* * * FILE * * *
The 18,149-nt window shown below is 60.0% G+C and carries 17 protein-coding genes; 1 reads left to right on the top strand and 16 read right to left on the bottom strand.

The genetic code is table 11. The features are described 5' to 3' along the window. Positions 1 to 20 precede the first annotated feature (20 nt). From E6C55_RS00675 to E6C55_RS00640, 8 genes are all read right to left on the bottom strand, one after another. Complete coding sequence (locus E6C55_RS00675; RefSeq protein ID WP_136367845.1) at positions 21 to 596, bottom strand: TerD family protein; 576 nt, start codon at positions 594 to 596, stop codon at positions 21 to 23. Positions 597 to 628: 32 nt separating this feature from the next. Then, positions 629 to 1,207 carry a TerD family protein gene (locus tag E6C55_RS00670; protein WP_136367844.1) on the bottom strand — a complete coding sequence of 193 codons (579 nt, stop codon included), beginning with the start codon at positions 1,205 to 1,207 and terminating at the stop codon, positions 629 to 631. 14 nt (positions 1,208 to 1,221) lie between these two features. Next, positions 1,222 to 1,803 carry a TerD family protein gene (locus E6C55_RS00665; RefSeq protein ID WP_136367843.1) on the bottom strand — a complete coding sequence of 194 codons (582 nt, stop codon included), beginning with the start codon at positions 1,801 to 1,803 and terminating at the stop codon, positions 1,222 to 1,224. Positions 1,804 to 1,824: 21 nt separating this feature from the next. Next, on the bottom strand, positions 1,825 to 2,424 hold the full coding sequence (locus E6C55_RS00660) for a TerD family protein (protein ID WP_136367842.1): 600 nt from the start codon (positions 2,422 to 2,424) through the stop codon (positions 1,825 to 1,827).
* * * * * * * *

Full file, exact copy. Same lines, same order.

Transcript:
The 18,149-nt window shown below is 60.0% G+C and carries 17 protein-coding genes; 1 reads left to right on the top strand and 16 read right to left on the bottom strand.

The genetic code is table 11. The features are described 5' to 3' along the window. Positions 1 to 20 precede the first annotated feature (20 nt). From E6C55_RS00675 to E6C55_RS00640, 8 genes are all read right to left on the bottom strand, one after another. Complete coding sequence (locus E6C55_RS00675; RefSeq protein ID WP_136367845.1) at positions 21 to 596, bottom strand: TerD family protein; 576 nt, start codon at positions 594 to 596, stop codon at positions 21 to 23. Positions 597 to 628: 32 nt separating this feature from the next. Then, positions 629 to 1,207 carry a TerD family protein gene (locus tag E6C55_RS00670; protein WP_136367844.1) on the bottom strand — a complete coding sequence of 193 codons (579 nt, stop codon included), beginning with the start codon at positions 1,205 to 1,207 and terminating at the stop codon, positions 629 to 631. 14 nt (positions 1,208 to 1,221) lie between these two features. Next, positions 1,222 to 1,803 carry a TerD family protein gene (locus E6C55_RS00665; RefSeq protein ID WP_136367843.1) on the bottom strand — a complete coding sequence of 194 codons (582 nt, stop codon included), beginning with the start codon at positions 1,801 to 1,803 and terminating at the stop codon, positions 1,222 to 1,224. Positions 1,804 to 1,824: 21 nt separating this feature from the next. Next, on the bottom strand, positions 1,825 to 2,424 hold the full coding sequence (locus E6C55_RS00660) for a TerD family protein (protein ID WP_136367842.1): 600 nt from the start codon (positions 2,422 to 2,424) through the stop codon (positions 1,825 to 1,827).